What the cuts to the Palestinians mean


 We’ve written a bunch about how Congress has frozen assistance to the Palestinians.

As I noted in my most recent story, there’s a bit of a spanner in how the cuts work, at least in the immediate future.

The funds that would be least controversial to cut — the ones that would go to the ministries and that could be painted (fairly or not) by opponents of the assistance as fattening a bureaucracy  —  have already gone out.

The money for the Palestinian security forces, Israel backs, at least for now.

That leaves money for humanitarian assistance, and that’s what’s being held.

NPR has a good snapshot of how Palestinians are already feeling those cuts:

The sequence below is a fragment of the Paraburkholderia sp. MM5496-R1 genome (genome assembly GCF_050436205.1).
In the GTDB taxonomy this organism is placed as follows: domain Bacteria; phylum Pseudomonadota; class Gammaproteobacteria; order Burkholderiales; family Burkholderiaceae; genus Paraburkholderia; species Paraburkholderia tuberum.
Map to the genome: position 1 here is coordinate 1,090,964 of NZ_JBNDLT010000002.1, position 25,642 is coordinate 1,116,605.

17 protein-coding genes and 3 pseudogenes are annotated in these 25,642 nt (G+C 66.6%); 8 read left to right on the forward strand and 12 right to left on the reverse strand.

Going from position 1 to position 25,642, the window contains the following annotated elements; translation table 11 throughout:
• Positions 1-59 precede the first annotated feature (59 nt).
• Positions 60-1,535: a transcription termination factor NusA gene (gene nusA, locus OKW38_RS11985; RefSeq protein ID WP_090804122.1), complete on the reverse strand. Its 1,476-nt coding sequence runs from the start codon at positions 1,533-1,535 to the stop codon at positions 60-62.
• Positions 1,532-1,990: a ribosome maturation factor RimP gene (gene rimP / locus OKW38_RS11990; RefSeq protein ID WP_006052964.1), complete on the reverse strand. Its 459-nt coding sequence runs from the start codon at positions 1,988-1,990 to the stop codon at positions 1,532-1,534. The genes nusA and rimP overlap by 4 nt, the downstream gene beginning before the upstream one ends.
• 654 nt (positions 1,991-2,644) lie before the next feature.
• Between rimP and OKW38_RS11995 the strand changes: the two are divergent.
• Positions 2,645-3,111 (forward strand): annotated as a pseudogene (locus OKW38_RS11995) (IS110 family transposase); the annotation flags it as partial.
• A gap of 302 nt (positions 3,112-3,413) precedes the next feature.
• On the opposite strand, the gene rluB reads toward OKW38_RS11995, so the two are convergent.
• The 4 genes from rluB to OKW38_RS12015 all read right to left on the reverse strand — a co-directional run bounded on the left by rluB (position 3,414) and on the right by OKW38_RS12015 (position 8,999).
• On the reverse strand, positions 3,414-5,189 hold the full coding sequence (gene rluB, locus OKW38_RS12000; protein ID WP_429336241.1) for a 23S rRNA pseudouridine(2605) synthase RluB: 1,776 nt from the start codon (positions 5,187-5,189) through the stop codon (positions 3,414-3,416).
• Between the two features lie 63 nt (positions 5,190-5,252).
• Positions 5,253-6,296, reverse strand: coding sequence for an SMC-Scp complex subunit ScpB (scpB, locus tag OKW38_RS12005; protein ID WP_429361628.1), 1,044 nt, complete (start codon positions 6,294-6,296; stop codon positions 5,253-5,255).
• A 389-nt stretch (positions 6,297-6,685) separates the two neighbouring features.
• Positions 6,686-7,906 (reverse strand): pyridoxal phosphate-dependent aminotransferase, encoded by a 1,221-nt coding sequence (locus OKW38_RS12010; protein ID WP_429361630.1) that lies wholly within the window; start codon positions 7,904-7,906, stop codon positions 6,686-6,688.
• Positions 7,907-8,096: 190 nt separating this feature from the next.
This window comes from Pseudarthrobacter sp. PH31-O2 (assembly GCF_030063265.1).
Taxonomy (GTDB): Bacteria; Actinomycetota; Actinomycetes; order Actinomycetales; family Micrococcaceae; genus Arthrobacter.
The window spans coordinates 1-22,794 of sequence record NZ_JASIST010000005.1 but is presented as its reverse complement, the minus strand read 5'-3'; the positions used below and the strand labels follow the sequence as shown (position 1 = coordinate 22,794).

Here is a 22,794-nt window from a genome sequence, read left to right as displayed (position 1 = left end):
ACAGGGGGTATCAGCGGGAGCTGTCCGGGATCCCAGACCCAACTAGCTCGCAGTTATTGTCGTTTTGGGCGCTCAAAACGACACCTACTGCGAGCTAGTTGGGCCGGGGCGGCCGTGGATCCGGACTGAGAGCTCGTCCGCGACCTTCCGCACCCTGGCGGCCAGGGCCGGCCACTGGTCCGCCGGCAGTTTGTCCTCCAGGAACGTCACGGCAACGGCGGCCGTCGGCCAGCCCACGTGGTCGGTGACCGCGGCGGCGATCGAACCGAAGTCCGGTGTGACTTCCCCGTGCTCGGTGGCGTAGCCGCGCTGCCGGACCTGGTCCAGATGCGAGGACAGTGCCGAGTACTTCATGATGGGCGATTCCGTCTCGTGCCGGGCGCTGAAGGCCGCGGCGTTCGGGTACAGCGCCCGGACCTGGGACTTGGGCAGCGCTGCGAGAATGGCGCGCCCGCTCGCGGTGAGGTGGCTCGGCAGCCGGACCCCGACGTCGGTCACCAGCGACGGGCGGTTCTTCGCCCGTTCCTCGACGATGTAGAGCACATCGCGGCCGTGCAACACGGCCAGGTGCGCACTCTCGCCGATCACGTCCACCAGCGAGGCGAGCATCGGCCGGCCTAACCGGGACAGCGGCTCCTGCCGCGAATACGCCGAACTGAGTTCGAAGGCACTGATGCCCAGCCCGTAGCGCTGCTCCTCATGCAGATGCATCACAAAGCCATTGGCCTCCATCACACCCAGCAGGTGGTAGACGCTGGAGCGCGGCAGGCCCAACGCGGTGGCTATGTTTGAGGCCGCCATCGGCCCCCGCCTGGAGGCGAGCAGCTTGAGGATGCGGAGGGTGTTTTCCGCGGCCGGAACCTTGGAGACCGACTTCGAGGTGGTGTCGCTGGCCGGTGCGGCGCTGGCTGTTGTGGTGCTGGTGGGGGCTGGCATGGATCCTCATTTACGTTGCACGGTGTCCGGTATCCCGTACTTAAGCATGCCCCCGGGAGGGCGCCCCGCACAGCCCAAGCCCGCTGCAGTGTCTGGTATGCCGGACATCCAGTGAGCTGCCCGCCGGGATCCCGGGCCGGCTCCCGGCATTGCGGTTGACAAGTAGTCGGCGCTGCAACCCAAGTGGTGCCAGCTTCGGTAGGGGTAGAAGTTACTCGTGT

The Palestinian Medical Center, the largest hospital in the West Bank city of Ramallah, is filled with patients. Doctors bolt down the hallways with slips of paper, and nurses frantically send out text messages to physicians in other departments.

There is no intercom or communication system in the hospital. One was supposed to be established later this year. But now, like many other programs at this hospital, the U.S.-funded project has been suddenly halted.

Dr. Niha Sawaheh is the head of the Emergency Department, where she says the system would have been particularly useful.

"Once we get an emergency case, so you just press the button and all the emergency doctors would be with you within second. We were working on that, but it has been stopped now," she says.

Read the whole thing.

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